Speaking at Parliament House, Mr Frydenberg said he would now announce the outcome of its midway review of the $70 billion JobKeeper program as well as a detailed economic and fiscal update on 23 July.
The Treasury has since commenced its review of the JobKeeper program, and it is expected to be finalised by the end of June.
Despite Prime Minister Scott Morrison dismissing drastic changes to the program last month, Mr Frydenberg has now hinted that the $1,500 flat-rate payment could be overhauled to prevent overpayments to some employees.
“We want to understand whether the quantum, that $1,500 payment, continues to be the right amount, also bearing in mind that some people are getting paid more than they would otherwise get by virtue of having a flat payment,” Mr Frydenberg said.
The Treasurer also flagged that the review would consider the viability of continuing the JobKeeper payments to businesses that have recovered sufficiently.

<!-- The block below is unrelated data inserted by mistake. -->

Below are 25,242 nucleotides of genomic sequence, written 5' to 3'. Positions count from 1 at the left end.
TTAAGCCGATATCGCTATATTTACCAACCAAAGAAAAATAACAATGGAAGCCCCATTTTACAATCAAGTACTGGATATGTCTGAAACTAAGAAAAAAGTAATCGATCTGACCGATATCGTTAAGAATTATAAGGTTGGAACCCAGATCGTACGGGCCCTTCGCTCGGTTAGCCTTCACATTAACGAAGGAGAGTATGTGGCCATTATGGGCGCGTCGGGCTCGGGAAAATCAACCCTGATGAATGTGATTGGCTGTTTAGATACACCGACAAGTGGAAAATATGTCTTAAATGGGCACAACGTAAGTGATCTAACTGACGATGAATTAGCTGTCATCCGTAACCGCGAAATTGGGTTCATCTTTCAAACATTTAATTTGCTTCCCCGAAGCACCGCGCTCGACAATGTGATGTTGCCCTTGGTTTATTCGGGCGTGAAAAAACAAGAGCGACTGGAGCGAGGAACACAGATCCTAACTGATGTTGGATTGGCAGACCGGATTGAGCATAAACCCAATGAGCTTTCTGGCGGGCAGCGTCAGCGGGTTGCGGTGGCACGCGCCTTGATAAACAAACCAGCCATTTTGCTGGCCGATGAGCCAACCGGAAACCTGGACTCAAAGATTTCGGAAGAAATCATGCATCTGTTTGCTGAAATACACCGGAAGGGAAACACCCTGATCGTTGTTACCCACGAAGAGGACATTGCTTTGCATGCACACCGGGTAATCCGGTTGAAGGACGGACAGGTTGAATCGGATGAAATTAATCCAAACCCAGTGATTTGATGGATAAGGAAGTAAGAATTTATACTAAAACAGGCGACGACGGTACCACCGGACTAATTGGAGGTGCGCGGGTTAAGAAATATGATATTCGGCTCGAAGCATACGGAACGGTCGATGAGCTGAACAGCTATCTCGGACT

He said: “But, in the context of an economy, where the restrictions are being eased, and people are getting back into work, we need to assess — and particularly paying a focus to certain sectors as well — we need to assess the continuation of that JobKeeper program in that context.
“It’s too early to pre-empt what the outcomes of that review will be, but any government decisions about the review will be incorporated into that statement that the Finance Minister and I will make in July.”
Australia in ‘recession’
Revealing that the economy has contracted by 0.3 of a percentage point in the March quarter, Mr Frydenberg declared that Australia was now in its first recession in close to three decades, despite the June quarter GDP figures yet to be realised.
A technical recession requires two consecutive quarters of GDP contraction, but Mr Frydenberg said that was inevitable following the Treasury’s advice on where the June quarter would be following COVID-19 shutdowns.
“Clearly, with this once-in-a-century pandemic, the impact on the economy has been very severe, the impact in the June quarter will be even more severe,” Mr Frydenberg said.
“We’ve climbed this mountain before, we’ll climb it again.”